A new study found that the Great Auk was driven to extinction entirely due to human activities, namely overhunting, rather than by any environmental change. 


More frequent and severe wildfires in the Sierra Nevada region pose a threat to the roosting and foraging habitats of Northern Goshawks in the area.


A study of 52 bird species that died when they collided with buildings in Chicago over the years has shown that the size of the birds has decreased over the past four decades while their wings have gotten longer. The changes appear to be responses to a warming climate.


Researchers discovered an unorthodox but effective method of attracting diverse fish species to reinhabit devastated coral reefs. They broadcast the sounds of a healthy reef and it worked! Fish swam to the area once again.


The Recovering America's Wildlife Act of 2019 advanced from the House Natural Resources Committee this week. It will likely pass when it comes up for a vote in the House, but will it ever be considered in the Republican-controlled Senate?


Did you hear the one about the electric eel who is powering the lights on a Christmas tree? It's happening at Tennessee aquarium where an electric eel named Miguel is demonstrating the ultimate in renewable energy this season. 

Wednesday, December 4, 2019

Girl, Woman, Other by Bernardine Evaristo: A review

Here we have another modern writer who eschews standard English punctuation. There are no periods in her book. Sentences are delineated by an indentation as at the start of a new paragraph. There are no capitalizations at the beginnings of sentences; only proper names are capitalized. Interestingly, she does use question marks at the end of her questions and she uses commas to define clauses. But the effect is of one long, uninterrupted flow of information. It reminds one of the works of many poets. Indeed, at times it seems almost a hybrid of prose and poetry.

The quirkiness did not bother the Booker Prize committee which awarded Girl, Woman, Other this year's prize (along with co-winner Margaret Atwood's Testaments). Bernardine Evaristo thus became the first black woman to win the Booker. Pity they diluted the honor by making her a "co-winner".

After the first few pages, Evaristo's idiosyncratic punctuation choices didn't bother me either. I was lost in her big, busy narrative featuring a large cast of female characters all related in some way to roots in Africa or the Caribbean. These are mostly mixed race women with ancestors in both the black and white world and we follow them as they come to terms with what that means in our modern world.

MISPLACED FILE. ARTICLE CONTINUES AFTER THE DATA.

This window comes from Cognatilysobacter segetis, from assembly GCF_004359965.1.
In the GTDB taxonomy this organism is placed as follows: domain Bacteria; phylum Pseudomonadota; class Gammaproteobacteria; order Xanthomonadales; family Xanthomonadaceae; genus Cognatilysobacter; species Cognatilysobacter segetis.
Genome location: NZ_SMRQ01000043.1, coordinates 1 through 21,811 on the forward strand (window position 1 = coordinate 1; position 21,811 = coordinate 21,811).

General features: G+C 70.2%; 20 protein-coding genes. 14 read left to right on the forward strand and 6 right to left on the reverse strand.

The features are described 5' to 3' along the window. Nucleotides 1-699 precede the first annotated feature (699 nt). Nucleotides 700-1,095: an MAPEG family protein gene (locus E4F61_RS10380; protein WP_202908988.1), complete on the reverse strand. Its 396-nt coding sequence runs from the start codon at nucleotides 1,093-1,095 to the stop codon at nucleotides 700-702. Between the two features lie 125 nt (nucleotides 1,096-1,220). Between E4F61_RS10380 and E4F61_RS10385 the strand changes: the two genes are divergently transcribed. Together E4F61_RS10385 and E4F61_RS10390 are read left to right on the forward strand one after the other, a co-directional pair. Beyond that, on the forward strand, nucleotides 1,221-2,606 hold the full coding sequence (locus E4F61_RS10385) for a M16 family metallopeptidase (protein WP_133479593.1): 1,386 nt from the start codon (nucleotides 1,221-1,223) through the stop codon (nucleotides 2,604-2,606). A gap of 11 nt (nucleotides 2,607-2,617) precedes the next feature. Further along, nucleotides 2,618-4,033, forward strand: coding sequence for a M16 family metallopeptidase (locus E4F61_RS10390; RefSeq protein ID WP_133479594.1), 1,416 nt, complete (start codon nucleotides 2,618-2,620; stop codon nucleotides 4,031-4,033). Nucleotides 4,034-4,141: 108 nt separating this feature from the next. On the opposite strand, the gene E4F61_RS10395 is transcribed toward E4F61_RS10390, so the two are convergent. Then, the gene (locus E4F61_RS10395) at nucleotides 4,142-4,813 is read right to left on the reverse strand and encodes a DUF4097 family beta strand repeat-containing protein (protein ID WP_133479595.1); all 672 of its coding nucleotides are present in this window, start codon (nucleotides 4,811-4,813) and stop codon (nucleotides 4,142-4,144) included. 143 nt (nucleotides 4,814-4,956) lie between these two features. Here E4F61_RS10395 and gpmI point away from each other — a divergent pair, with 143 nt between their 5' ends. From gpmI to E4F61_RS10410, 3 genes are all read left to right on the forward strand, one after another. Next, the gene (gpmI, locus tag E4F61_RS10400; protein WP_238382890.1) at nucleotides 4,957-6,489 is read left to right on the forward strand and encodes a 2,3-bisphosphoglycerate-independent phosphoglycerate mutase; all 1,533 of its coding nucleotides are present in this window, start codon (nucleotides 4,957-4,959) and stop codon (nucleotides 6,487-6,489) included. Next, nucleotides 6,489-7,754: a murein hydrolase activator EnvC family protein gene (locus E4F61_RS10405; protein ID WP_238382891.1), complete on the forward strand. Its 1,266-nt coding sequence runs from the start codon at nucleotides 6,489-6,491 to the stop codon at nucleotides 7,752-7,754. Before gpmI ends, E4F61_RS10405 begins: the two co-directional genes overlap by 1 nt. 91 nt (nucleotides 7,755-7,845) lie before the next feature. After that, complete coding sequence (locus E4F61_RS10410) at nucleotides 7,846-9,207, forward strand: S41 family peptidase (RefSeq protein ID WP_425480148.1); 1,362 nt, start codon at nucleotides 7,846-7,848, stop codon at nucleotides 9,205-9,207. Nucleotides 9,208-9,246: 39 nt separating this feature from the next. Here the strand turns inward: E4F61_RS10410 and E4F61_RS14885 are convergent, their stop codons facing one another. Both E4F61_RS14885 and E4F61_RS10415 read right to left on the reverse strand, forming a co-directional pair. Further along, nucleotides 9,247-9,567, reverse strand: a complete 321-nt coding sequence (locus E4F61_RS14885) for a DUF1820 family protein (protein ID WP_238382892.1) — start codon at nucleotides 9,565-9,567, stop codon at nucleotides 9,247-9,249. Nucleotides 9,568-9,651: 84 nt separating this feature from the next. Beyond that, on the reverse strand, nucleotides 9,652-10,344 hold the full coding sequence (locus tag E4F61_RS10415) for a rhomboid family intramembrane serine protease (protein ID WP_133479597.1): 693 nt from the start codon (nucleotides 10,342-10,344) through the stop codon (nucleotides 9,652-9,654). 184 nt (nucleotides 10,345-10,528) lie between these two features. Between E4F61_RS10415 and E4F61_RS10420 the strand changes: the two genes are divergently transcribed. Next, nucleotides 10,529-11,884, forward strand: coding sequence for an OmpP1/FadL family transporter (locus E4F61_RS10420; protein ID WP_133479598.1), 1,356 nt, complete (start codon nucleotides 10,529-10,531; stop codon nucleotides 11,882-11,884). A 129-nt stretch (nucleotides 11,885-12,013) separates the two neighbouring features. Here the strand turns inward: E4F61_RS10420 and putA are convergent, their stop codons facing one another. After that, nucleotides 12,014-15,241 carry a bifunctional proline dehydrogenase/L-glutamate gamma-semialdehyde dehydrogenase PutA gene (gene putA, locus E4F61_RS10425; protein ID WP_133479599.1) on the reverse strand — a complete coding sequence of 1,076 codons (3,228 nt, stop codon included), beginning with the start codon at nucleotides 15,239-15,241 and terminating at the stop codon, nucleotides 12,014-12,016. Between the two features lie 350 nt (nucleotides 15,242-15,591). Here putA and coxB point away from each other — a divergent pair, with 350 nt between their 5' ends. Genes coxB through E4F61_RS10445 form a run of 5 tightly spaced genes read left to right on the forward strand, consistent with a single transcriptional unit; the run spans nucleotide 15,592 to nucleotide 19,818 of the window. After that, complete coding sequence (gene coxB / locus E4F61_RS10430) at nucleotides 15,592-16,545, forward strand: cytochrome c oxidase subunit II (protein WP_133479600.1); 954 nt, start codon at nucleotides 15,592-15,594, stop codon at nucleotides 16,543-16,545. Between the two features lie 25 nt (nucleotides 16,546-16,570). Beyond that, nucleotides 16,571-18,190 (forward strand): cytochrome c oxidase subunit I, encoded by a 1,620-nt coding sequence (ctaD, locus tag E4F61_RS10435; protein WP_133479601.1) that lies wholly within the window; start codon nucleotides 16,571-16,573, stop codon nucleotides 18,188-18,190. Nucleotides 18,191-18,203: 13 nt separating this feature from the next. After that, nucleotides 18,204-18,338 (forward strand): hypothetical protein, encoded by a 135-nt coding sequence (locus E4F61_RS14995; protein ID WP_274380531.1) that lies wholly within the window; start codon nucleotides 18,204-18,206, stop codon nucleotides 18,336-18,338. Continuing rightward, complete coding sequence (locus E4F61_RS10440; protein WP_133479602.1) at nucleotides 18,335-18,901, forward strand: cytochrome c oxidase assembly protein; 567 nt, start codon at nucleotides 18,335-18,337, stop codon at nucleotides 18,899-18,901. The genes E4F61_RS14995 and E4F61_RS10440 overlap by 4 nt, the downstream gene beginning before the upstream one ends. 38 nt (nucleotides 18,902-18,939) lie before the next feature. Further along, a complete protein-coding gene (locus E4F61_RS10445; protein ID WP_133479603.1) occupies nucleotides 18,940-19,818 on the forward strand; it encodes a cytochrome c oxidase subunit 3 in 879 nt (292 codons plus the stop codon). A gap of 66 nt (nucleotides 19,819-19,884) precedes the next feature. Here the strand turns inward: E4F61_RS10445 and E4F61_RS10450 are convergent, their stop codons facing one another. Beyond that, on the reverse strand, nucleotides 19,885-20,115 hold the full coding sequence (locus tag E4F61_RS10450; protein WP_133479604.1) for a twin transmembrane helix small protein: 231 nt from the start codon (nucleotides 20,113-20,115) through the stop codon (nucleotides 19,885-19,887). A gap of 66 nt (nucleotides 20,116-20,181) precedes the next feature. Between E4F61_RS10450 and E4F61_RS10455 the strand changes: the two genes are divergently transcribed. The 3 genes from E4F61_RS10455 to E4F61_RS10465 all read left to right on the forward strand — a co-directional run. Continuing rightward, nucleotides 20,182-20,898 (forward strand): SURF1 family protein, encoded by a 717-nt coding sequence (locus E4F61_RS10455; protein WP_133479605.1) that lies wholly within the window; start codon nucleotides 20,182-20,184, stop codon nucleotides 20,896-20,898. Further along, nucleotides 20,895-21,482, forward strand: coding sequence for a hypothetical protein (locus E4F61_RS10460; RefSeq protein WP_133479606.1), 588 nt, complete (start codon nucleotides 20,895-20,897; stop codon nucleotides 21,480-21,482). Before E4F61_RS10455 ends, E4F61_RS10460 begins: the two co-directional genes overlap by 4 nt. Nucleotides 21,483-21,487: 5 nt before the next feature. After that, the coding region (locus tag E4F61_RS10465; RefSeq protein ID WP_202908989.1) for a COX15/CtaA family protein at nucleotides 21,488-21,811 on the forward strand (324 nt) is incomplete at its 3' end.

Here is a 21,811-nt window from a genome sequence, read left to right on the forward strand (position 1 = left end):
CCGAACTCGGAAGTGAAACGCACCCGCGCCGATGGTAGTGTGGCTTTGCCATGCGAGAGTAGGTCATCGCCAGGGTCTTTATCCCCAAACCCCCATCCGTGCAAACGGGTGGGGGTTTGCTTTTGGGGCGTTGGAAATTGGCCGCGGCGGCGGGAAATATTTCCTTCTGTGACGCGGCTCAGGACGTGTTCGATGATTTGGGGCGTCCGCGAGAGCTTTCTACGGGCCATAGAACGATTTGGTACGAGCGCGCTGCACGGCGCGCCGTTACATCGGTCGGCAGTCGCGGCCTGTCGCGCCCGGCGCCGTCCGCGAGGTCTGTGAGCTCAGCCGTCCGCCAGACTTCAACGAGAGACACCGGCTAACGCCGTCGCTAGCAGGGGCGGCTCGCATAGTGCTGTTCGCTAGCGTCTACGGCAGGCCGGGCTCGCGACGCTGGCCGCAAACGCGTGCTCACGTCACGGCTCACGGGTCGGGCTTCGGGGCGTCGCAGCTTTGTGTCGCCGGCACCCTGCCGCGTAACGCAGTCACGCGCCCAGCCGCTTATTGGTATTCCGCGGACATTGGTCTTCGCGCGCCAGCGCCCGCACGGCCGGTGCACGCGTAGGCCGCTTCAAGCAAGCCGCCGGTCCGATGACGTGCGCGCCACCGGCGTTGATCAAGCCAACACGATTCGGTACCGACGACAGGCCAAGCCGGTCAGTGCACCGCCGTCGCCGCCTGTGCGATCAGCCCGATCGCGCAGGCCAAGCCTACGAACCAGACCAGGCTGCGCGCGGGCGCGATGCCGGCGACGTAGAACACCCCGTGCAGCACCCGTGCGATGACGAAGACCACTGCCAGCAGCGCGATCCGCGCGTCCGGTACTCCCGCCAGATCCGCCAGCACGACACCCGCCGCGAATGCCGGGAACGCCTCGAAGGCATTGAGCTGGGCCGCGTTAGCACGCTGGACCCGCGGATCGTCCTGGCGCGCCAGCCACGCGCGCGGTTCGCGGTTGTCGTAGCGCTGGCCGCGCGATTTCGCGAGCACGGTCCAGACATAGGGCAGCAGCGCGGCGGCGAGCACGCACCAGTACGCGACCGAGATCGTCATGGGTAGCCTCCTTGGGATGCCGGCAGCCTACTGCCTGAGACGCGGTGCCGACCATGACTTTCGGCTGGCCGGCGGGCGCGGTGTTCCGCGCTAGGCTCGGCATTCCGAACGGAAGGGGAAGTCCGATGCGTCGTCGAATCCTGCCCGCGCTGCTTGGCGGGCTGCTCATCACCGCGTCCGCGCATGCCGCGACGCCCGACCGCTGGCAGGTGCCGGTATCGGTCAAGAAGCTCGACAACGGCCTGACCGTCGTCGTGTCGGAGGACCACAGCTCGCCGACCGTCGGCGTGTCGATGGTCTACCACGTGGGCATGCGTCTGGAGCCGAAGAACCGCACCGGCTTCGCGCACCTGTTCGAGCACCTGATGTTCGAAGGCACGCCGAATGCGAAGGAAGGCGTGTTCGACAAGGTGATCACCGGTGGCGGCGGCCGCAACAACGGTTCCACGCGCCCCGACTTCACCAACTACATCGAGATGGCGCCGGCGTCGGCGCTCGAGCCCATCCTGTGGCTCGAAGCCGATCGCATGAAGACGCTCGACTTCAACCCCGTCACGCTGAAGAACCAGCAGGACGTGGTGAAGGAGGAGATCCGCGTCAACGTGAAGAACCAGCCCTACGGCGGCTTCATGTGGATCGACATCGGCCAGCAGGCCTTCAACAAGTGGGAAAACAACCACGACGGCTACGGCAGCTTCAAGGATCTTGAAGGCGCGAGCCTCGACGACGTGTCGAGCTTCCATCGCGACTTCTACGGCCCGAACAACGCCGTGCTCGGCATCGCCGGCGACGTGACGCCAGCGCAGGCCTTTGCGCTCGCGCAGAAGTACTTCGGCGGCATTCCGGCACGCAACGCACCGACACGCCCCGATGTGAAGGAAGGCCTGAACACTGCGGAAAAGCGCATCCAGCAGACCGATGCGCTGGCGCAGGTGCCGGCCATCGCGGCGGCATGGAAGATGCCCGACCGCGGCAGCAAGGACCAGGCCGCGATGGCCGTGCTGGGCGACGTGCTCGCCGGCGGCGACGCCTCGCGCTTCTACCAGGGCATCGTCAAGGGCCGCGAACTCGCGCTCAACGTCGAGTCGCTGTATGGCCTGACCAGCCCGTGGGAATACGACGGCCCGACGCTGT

These characters wrestle with gender issues as well. There are women who were born female, women who were born male but now identify as female, lesbians, heterosexuals, bisexuals, almost any sexual permutation you could think of is represented here. All are representatives of the human condition and are written about as such.

Moreover, women are represented at all ages, from teenagehood to old age. The oldest character is 93.

This polyphonic novel features the voices of at least a dozen primary characters and it seems utterly impossible to neatly sum up, but if there could be said to be a central character, it is probably Amma, a black lesbian 50ish playwright, who has a new play being produced at the National Theater in London called "The Last Amazon of Dahomey". Several of the other characters have relationships with Amma and others are drawn in some way to her play. On opening night, many are present for what turns out to be a great triumph.

The stories of each of the dozen characters that we come to know are told in time frames that drift back and forth between the past and present and each story is marked by its multicultural sensitivity. While Evaristo tells her characters' stories with sympathy and with grace, she also does not hold back from occasionally tweaking them for examples of hypocrisy and pretentiousness. Their full humanity is on display.

I thought this book was a remarkable accomplishment. The writing is lyrical, poetic, and it shines throughout with a wit and a vitality of spirit. The plot is loose; one might even argue that it doesn't have a plot but that doesn't really detract from the richness of the story. It is evident why the Booker Prize folks liked it so much.

My rating: 5 of 5 stars 

Sunday, December 1, 2019

Poetry Sunday: At Day-Close in November by Thomas Hardy

Before there were houses built in my neighborhood some forty years ago, there were tall pine trees, many reaching a hundred feet or more into the sky. Many of the lots still have some of these trees in their backyards. I find it hard to imagine a time when these giants were not present on the land. 

Our lot does not have pine trees. When we moved here thirty years ago, there were a couple of magnolia trees on the lot. One of the first things we did after moving here was to plant trees, live oaks and red oaks. Today those trees spread their limbs over our front yard and reach for the sky. I'm sure the children who live in the neighborhood cannot imagine a time when these giants were not present on the land.

Thomas Hardy addressed that in this poem:
And the children who ramble through here